There is a conceptual difference between professional writers and those who write on a semi-professional basis in the minds of many non-writers, including friends and family members.
Most writers that I talk to who write on a semi-professional basis tend to feel they have to justify their creativity to others. It is somehow seen as selfish to explore a creative life. It doesn’t matter if this person holds down a full-time job, or several part-time jobs, to support his or her family–pay the mortgage, put food on the table, and meet all of the other sundry expenses that come from living in this era. Semi-professional writers do the necessary household chores, shop, pay the bills, take care of their children and/or elderly relatives, and spend time with a spouse or significant other. They help with homework and go to a weekly religious service. In addition to this list, they want to spend time writing, and many times are made to feel like this is a negative thing—like this is “stealing time” away from their family and obligations.
A friend of mine recently published a poem in a literary magazine. This was a very big deal for her; it was a local magazine and she received a small check. (She has a full time job at a local library but was proud of that thirteen dollars and fifty cents). She felt so happy until she shared the news with her sister, who had come over for a visit.
“I don’t know where you find the time to write” my friend’s sister said, but this was in no way a compliment. During the visit, the sister “found” multiple issues to discuss with housekeeping. “I can’t believe minor the things she pointed out,” my friend told me. “She even mentioned water spots on my drinking glasses. I felt we had drifted into a dishwashing soap commercial!”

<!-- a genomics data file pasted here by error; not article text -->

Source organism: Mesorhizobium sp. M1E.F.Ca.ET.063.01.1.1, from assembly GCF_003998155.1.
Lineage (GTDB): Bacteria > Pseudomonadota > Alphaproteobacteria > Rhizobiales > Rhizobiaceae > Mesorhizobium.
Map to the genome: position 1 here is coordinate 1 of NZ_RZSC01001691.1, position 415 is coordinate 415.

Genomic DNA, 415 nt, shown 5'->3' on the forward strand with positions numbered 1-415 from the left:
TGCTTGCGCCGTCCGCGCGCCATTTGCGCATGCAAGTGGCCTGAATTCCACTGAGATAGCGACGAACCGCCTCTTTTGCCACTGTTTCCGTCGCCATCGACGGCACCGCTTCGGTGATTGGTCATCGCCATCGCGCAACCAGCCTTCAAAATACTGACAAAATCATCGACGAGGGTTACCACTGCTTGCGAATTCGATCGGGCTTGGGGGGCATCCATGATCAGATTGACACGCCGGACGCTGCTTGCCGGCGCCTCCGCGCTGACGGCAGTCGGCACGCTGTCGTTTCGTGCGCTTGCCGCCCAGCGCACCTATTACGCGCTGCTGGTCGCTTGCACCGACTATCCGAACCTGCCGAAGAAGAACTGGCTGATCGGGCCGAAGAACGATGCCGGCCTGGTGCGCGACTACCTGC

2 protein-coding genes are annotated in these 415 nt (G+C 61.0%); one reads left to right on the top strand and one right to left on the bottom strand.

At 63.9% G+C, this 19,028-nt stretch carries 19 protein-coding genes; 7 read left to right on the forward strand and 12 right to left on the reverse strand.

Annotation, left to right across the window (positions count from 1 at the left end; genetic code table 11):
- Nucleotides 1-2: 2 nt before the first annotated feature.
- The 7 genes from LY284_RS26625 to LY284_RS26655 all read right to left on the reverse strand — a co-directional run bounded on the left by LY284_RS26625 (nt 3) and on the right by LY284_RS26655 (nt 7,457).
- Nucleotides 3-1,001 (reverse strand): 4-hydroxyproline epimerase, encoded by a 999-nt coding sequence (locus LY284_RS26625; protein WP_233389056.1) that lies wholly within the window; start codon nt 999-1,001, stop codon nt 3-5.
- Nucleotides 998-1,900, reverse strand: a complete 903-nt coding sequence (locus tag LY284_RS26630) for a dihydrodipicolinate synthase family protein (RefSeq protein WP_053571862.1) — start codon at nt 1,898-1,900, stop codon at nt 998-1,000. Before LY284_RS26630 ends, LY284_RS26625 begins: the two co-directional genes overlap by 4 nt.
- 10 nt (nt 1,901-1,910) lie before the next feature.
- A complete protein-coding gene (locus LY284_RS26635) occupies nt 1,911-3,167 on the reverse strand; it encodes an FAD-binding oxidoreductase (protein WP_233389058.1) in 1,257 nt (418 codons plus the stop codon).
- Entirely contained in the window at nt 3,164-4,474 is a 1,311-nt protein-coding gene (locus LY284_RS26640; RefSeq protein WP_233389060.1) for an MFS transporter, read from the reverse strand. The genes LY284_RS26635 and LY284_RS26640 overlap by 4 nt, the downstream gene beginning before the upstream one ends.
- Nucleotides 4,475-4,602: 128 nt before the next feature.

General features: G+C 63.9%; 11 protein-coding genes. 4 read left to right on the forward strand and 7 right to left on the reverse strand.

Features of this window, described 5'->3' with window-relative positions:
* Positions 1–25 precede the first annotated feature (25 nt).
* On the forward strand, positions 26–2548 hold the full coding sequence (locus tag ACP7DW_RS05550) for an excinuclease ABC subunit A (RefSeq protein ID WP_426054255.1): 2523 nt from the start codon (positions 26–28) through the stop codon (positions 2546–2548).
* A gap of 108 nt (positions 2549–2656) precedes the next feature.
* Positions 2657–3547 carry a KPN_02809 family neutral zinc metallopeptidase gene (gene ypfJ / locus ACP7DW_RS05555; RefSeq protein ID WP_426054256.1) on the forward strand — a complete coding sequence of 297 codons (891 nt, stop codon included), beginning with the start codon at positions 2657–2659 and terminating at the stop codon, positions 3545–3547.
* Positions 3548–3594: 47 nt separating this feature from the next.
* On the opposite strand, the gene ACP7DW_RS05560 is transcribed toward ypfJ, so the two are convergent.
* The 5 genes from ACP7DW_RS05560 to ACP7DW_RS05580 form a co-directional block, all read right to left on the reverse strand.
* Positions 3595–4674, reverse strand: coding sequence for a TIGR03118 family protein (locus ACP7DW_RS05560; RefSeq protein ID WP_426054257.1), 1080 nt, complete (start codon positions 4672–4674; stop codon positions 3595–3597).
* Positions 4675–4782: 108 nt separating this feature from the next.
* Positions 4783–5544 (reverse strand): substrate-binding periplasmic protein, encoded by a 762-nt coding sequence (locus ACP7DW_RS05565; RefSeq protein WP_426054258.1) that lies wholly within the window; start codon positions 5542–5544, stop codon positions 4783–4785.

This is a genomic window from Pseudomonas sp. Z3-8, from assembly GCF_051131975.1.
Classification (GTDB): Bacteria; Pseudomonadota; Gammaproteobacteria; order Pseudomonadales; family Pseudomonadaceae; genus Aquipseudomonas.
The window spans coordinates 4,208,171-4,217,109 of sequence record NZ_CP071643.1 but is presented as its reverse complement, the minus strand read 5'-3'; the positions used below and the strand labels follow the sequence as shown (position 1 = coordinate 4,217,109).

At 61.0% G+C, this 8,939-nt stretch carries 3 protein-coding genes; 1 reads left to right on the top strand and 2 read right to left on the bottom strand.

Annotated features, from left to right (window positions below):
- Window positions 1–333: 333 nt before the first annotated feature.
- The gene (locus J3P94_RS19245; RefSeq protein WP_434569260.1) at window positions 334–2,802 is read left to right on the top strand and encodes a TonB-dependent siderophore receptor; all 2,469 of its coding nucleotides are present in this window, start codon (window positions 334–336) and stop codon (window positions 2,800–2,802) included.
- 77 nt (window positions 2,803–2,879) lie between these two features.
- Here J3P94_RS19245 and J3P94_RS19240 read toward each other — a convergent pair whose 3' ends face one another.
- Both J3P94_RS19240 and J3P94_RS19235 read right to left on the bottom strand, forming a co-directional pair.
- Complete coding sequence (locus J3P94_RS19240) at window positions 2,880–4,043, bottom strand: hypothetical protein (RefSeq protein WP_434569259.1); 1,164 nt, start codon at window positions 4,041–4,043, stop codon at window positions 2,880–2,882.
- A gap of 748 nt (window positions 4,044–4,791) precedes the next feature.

I have encountered this attitude with people in my own life—people who are generally very supportive of my writing. A few months ago I was having dinner with some friends and mentioned wanting to talk to another friend who lives across the country, but our schedules were not compatible. The only time she had “free” to talk on the phone was during the two hours when I write. (I do schedule my writing time as work. Yes—I enjoy it, but it is a way I someday want to earn my living, just like a lot of other semi-professional writers.)
“So there’s no real time to talk; either she’s working or I am.”
“Well, you are not really working,” one of my friends said. (She drew out the word “really” in that sentence.) “I mean—it’s not like you have to write.” (She stopped talking at that point and we changed the subject; I must have had quite the expression of shock on my face.)
This statement flabbergasted me. This was a person who, as one of my best friends, I expected to support me and my goals; instead I was gently “reminded” that I was not “working” when I was writing. Therefore there was no reason I could not call someone for a long conversation.
I wonder if she would advise taking off from my “regular” job to call someone for a chat? Somehow I don’t think so.
Professional writers do not have this issue; writing for them falls under the umbrella-term of work, and people who are not writers can classify it as such. It is easy to see—you are working when you write. This is how you earn your living. It is a 9 to 5 job.
Since I earn my living another way, writing is not a necessary activity in the minds of my non-writing friends. It is somehow selfish to prefer to write—to prefer to be creative—to set this time aside in my daily life just to type words on a screen.
In On Writing (2000) Stephen King says that writers need to have a concrete goal and the determination to see it through. “The longer you keep to these basics,” King explains, “the easier the act of writing will become.”
To me—and to many writers—the act of writing is a very necessary task. Whether we publish something or not, it is a serious occupation.
Categories: On Writing